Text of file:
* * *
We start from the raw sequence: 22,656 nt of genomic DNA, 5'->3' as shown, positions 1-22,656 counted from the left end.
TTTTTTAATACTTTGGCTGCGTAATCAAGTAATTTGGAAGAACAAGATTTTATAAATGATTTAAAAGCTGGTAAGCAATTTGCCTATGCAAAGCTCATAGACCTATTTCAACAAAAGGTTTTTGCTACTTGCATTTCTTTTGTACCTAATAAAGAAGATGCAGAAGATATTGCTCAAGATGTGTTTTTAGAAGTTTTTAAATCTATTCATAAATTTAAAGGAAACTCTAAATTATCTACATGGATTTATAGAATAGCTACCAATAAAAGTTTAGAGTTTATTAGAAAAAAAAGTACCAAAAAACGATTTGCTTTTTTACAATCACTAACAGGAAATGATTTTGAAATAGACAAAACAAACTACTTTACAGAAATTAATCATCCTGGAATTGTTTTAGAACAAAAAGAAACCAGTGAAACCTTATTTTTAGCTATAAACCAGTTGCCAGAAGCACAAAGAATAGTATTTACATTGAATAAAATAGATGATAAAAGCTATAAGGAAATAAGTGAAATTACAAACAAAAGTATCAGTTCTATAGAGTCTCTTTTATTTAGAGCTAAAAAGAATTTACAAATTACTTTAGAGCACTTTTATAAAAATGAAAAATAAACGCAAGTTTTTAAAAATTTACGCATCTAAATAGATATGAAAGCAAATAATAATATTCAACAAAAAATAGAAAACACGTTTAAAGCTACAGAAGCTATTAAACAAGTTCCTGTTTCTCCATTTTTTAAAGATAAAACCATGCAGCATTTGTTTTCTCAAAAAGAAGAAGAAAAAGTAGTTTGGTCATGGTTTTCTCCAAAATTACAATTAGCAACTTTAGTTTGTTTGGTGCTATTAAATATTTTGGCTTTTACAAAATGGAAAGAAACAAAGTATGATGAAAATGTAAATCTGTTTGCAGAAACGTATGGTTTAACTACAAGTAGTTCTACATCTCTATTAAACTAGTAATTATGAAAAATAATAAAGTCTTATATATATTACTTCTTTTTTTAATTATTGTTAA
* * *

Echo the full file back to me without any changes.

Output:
We start from the raw sequence: 22,656 nt of genomic DNA, 5'->3' as shown, positions 1-22,656 counted from the left end.
TTTTTTAATACTTTGGCTGCGTAATCAAGTAATTTGGAAGAACAAGATTTTATAAATGATTTAAAAGCTGGTAAGCAATTTGCCTATGCAAAGCTCATAGACCTATTTCAACAAAAGGTTTTTGCTACTTGCATTTCTTTTGTACCTAATAAAGAAGATGCAGAAGATATTGCTCAAGATGTGTTTTTAGAAGTTTTTAAATCTATTCATAAATTTAAAGGAAACTCTAAATTATCTACATGGATTTATAGAATAGCTACCAATAAAAGTTTAGAGTTTATTAGAAAAAAAAGTACCAAAAAACGATTTGCTTTTTTACAATCACTAACAGGAAATGATTTTGAAATAGACAAAACAAACTACTTTACAGAAATTAATCATCCTGGAATTGTTTTAGAACAAAAAGAAACCAGTGAAACCTTATTTTTAGCTATAAACCAGTTGCCAGAAGCACAAAGAATAGTATTTACATTGAATAAAATAGATGATAAAAGCTATAAGGAAATAAGTGAAATTACAAACAAAAGTATCAGTTCTATAGAGTCTCTTTTATTTAGAGCTAAAAAGAATTTACAAATTACTTTAGAGCACTTTTATAAAAATGAAAAATAAACGCAAGTTTTTAAAAATTTACGCATCTAAATAGATATGAAAGCAAATAATAATATTCAACAAAAAATAGAAAACACGTTTAAAGCTACAGAAGCTATTAAACAAGTTCCTGTTTCTCCATTTTTTAAAGATAAAACCATGCAGCATTTGTTTTCTCAAAAAGAAGAAGAAAAAGTAGTTTGGTCATGGTTTTCTCCAAAATTACAATTAGCAACTTTAGTTTGTTTGGTGCTATTAAATATTTTGGCTTTTACAAAATGGAAAGAAACAAAGTATGATGAAAATGTAAATCTGTTTGCAGAAACGTATGGTTTAACTACAAGTAGTTCTACATCTCTATTAAACTAGTAATTATGAAAAATAATAAAGTCTTATATATATTACTTCTTTTTTTAATTATTGTTAA